Neotame sources, health risks

Tuesday, October 03, 2017 by

Neotame is a zero calorie sweetener that is a derivative of the dipeptide combined of the amino acids, aspartic acid, and phenylalanine. These components are mixed together to create a uniquely sweet ingredient. Even though it is a modified form of aspartame, it is considered safe for people with phenylketonuria (PKU) disorder.

This artificial sweetener is approximately 30 to 40 times sweeter than aspartame and 7,000 to 13,000 times sweeter than sugar, depending on how much is used. It has a clean, sweet taste like sucrose. Neotame is being used in foods and beverages such as chewing gum, carbonated soft drinks, refrigerated and non-refrigerated ready-to-drink (RTD) beverages, tabletop sweeteners, frozen desserts, puddings, fillings, yogurt, baked goods, and candies. Neotame is sold under the brand name Newtame, while it is named in European countries as E961. It is considered to be the cheapest sweetener and is used to reduce the cost of manufacture. Since it can be broken down under heat, it is suitable for cooking and baking, unlike aspartame.

It is metabolized by the body easily and eliminated by the body through normal biological processes.

Harmful effects that can be caused by neotame

The effects of neotame in the body are still debatable. Some say it is safer than aspartame, while others say its even more toxic than aspartame.

Since neotame is based on aspartame, a harmful artificial sweetener, it has been criticized a lot and is perceived negatively by people.

Aspartame and neotame are made up of substances which metabolize into formaldehyde, which is a highly toxic poison. They also contain an excitotoxin amino acid that agitates, which in turn damages the nerves.

A chemical that neotame has, which aspartame does not have, is 3-dimethylbutyl. This chemical is on the most hazardous chemical list of the Environmental Protection Agency and a highly flammable substance. According to a report by Holistic Med, this likely increase in toxicity will be made up for due to less of it being used in diet drinks.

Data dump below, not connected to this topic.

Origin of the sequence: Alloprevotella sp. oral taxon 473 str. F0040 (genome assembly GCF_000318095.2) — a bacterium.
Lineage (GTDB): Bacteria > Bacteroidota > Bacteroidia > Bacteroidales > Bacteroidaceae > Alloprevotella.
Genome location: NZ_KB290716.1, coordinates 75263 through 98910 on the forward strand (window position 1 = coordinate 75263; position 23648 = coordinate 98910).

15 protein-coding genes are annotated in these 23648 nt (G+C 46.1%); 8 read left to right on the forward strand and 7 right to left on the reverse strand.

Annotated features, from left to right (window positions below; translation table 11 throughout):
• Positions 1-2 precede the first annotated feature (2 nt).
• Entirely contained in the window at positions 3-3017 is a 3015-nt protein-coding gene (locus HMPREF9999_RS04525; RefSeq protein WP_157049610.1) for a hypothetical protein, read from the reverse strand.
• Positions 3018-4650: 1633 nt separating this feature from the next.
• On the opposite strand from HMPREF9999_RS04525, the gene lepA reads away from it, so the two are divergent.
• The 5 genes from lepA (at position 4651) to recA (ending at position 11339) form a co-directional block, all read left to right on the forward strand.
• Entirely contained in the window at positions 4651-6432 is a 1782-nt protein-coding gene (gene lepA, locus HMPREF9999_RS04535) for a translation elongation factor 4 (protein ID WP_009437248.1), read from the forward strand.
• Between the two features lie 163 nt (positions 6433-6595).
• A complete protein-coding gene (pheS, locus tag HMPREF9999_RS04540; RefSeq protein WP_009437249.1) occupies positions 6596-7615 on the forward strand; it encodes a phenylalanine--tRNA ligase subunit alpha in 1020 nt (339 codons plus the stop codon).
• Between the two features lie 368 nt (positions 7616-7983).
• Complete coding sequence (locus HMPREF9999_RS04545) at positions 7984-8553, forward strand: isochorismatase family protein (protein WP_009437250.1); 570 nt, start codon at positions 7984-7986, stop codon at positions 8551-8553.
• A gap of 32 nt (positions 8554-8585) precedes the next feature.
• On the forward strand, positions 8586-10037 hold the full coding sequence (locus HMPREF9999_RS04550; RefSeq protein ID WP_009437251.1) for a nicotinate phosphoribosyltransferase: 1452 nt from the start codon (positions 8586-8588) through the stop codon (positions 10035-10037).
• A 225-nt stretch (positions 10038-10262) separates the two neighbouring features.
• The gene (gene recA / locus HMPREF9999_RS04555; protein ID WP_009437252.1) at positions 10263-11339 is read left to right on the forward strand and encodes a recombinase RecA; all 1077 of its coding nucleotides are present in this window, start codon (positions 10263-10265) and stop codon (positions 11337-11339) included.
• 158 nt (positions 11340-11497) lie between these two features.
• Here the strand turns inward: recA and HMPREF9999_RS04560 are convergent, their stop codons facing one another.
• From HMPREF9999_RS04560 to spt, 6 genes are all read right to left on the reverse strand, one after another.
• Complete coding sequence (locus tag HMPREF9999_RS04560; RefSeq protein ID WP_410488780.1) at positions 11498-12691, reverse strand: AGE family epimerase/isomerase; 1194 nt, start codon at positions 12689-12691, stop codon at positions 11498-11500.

Similar to aspartame, it is harmful because of the gradual neurotoxic and immunotoxic damage from the combination of the formaldehyde metabolite and the excitoxic amino acid. Likewise, it may also lead to obesity.

On the other hand, neotame is considered safe for use by the Food and Drug Administration (FDA) in 2002 and the Center for Science in the Public Interest (CSPI) in the United States. Other countries such as Australia, New Zealand, and Canada also approved the usage of this artificial sweetener.

Together with advantame, these two are the only artificial sweeteners that are endorsed by the CSPI.

Although artificial sweeteners like neotame contain zero calories and zero glycemic index, they are not proven to be effective in losing weight.

However, a study on the relationship between consumption of artificial sweeteners and metabolic problems published in 2014 found that artificial sweeteners such as saccharin, aspartame, and sucralose indicated an effect in the bacteria in the harmful ways. Results of the study demonstrated impaired glucose metabolism in subjects, both human and animal, who followed a moderate consumption of these artificial sweeteners for several weeks.

Body systems harmed by neotame

The adverse effects of neotame need further research. Although, some claim that it is more dangerous than aspartame. It is a deadlier neurotoxin, immunotoxin, and excitotoxin which has a long-term effect of death of cells.

Where to learn more

Summary

Neotame is an artificial sweetener that is based on the structure of aspartame with an additional component 3-dimethylbuthyl, which is hazardous. It does not help people who are trying to lose weight and may also cause cell death with long-term use.

Sources include:

CalorieControl.org

Sugar-and-Sweetener-Guide.com

NaturalSociety.com

InfoWars.com



Comments

comments powered by Disqus